Facebook Flab

Obesity remains one of the leading preventable causes of death worldwide. As it currently stands obesity causes up to three hundred and sixty five thousand deaths every year in the United States alone. In the past frenzied efforts to pin down a single cause for the epidemic identified a number of contributing factors with everything from television to fast-food being subject to particular scrutiny. However in recent years many have singled out a new enemy in the battle against society’s ever-extending waistline. That enemy is none other than Mark Zuckerberg.

Since they were first introduced websites like Facebook and Twitter have brought about a cultural metamorphosis, completely revolutionising the way we communicate with each other and adding a new dimension to modern life. Millions of people now do a large portion of their socialising whilst sat in front of a computer screen. However despite the innumerable benefits of social media there is concern for the effect our rapidly growing online presence is having on our health.

Despite its countless functions I have always regarded Facebook as a tool to alleviate boredom. The constant stream of new information combined with the opportunity to dip in and out of the lives of your peers allows it to act as the mistress of every self-proclaimed gossip hound as well as the seasoned procrastinator’s best friend. Hours can be wasted away scrolling lazily down the profile of a close friend or staring longingly at the holiday pictures of a crush so secret their name defies vocalisation. It is estimated that 1.2 billion people have a Facebook account and that they each spend on average over 15 hours interacting with it every month, 15 hours that could be spent going a light jog round the neighbourhood. Technological advances have meant that Facebook is becoming more accessible than ever before. We can post through our computers, our phones, our iPods, our television’s and countless other mediums. Scientists often speculate that in the far-but-not-too-far future we could be having social media updates beamed directly into our heads. It is arguable that the biggest threat Facebook poses to our health, if any, is by offering us something infinitely more interesting than exercise that is forever evolving and constantly available. I posed this argument to fellow Facebook users and received a varied response. One user, Emma Sheer (18)  agreed commenting,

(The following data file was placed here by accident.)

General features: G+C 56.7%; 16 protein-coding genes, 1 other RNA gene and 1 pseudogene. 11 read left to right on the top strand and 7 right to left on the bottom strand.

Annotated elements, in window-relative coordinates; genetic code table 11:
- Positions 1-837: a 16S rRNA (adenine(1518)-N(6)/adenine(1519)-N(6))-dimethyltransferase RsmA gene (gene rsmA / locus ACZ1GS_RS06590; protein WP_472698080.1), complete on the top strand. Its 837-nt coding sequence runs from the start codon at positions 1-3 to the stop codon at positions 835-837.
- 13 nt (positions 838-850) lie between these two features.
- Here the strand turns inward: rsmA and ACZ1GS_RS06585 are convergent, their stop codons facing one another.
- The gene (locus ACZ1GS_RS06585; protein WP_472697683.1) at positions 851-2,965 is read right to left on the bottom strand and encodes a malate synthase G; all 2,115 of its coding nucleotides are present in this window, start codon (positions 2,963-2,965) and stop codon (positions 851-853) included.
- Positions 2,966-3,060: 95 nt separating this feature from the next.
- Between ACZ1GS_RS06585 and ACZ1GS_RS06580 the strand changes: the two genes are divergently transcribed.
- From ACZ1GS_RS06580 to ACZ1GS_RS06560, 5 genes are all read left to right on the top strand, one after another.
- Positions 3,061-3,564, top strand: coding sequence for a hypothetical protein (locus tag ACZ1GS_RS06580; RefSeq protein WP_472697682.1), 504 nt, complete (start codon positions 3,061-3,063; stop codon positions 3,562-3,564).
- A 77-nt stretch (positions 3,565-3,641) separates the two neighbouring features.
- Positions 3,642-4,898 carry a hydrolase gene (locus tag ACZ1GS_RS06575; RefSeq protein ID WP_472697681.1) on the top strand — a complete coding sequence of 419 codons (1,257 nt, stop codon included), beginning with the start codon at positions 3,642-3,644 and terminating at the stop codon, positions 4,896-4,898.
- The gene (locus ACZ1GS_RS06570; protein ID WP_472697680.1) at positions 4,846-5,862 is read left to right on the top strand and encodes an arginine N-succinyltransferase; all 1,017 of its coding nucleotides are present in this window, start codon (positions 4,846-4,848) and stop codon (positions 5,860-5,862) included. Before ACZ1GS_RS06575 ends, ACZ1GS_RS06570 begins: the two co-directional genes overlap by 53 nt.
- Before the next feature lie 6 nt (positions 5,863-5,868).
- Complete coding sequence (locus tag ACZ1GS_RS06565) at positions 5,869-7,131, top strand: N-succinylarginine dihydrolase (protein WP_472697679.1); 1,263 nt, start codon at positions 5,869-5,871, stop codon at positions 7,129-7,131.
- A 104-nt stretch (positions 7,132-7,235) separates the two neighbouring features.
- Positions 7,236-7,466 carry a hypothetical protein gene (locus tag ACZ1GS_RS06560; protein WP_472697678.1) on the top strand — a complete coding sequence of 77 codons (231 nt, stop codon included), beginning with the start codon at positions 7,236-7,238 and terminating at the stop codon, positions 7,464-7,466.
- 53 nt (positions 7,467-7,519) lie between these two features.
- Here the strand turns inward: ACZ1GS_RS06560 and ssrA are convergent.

“I spend too much time online, whenever I have something due in or even if I’m just bored I always end up on Facebook. I used to run a lot before I joined but now I barely go.”

Others completely opposed the argument with user Jill Hyslop (18) saying,

“You can’t just blame Facebook though; there are a million other things more entertaining than exercise, TV for example. If people have the motivation to exercise then I highly doubt Facebook would stop them from doing it.”